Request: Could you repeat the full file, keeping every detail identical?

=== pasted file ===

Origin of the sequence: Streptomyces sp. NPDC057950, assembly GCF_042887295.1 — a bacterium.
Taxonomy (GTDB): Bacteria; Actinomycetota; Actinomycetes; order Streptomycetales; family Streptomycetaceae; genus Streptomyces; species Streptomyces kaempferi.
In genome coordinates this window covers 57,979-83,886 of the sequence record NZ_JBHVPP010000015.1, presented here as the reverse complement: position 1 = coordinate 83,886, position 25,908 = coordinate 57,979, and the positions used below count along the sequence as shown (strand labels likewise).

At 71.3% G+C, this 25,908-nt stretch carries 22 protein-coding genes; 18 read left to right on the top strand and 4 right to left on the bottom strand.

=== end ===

Origin of the sequence: Streptomyces sp. NPDC057950, assembly GCF_042887295.1 — a bacterium.
Taxonomy (GTDB): Bacteria; Actinomycetota; Actinomycetes; order Streptomycetales; family Streptomycetaceae; genus Streptomyces; species Streptomyces kaempferi.
In genome coordinates this window covers 57,979-83,886 of the sequence record NZ_JBHVPP010000015.1, presented here as the reverse complement: position 1 = coordinate 83,886, position 25,908 = coordinate 57,979, and the positions used below count along the sequence as shown (strand labels likewise).

At 71.3% G+C, this 25,908-nt stretch carries 22 protein-coding genes; 18 read left to right on the top strand and 4 right to left on the bottom strand.